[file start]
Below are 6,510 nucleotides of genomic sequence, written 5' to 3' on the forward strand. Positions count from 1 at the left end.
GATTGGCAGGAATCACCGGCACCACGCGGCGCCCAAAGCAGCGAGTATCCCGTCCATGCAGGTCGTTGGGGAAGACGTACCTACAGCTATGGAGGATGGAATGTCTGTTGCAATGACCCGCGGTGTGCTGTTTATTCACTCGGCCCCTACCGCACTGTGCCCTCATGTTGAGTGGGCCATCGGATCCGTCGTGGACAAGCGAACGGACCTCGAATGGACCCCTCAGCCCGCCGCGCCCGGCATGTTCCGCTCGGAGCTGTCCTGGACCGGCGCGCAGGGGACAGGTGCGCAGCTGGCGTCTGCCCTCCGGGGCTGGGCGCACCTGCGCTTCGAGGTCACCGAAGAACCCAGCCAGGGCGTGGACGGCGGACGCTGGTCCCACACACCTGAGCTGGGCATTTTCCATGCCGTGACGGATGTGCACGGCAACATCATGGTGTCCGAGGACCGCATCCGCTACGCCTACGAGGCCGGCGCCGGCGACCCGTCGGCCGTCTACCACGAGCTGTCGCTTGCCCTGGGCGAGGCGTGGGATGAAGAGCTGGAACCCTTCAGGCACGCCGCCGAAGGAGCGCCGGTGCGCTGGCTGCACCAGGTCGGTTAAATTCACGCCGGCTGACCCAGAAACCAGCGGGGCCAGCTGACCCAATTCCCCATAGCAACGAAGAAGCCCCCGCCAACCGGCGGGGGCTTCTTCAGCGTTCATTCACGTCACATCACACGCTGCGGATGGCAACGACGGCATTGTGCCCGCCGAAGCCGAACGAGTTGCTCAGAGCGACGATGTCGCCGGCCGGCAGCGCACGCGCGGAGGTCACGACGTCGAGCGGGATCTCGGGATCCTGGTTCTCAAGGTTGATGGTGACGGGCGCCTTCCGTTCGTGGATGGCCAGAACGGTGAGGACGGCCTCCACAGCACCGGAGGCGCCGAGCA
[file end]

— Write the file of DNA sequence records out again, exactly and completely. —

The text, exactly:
Below are 6,510 nucleotides of genomic sequence, written 5' to 3' on the forward strand. Positions count from 1 at the left end.
GATTGGCAGGAATCACCGGCACCACGCGGCGCCCAAAGCAGCGAGTATCCCGTCCATGCAGGTCGTTGGGGAAGACGTACCTACAGCTATGGAGGATGGAATGTCTGTTGCAATGACCCGCGGTGTGCTGTTTATTCACTCGGCCCCTACCGCACTGTGCCCTCATGTTGAGTGGGCCATCGGATCCGTCGTGGACAAGCGAACGGACCTCGAATGGACCCCTCAGCCCGCCGCGCCCGGCATGTTCCGCTCGGAGCTGTCCTGGACCGGCGCGCAGGGGACAGGTGCGCAGCTGGCGTCTGCCCTCCGGGGCTGGGCGCACCTGCGCTTCGAGGTCACCGAAGAACCCAGCCAGGGCGTGGACGGCGGACGCTGGTCCCACACACCTGAGCTGGGCATTTTCCATGCCGTGACGGATGTGCACGGCAACATCATGGTGTCCGAGGACCGCATCCGCTACGCCTACGAGGCCGGCGCCGGCGACCCGTCGGCCGTCTACCACGAGCTGTCGCTTGCCCTGGGCGAGGCGTGGGATGAAGAGCTGGAACCCTTCAGGCACGCCGCCGAAGGAGCGCCGGTGCGCTGGCTGCACCAGGTCGGTTAAATTCACGCCGGCTGACCCAGAAACCAGCGGGGCCAGCTGACCCAATTCCCCATAGCAACGAAGAAGCCCCCGCCAACCGGCGGGGGCTTCTTCAGCGTTCATTCACGTCACATCACACGCTGCGGATGGCAACGACGGCATTGTGCCCGCCGAAGCCGAACGAGTTGCTCAGAGCGACGATGTCGCCGGCCGGCAGCGCACGCGCGGAGGTCACGACGTCGAGCGGGATCTCGGGATCCTGGTTCTCAAGGTTGATGGTGACGGGCGCCTTCCGTTCGTGGATGGCCAGAACGGTGAGGACGGCCTCCACAGCACCGGAGGCGCCGAGCA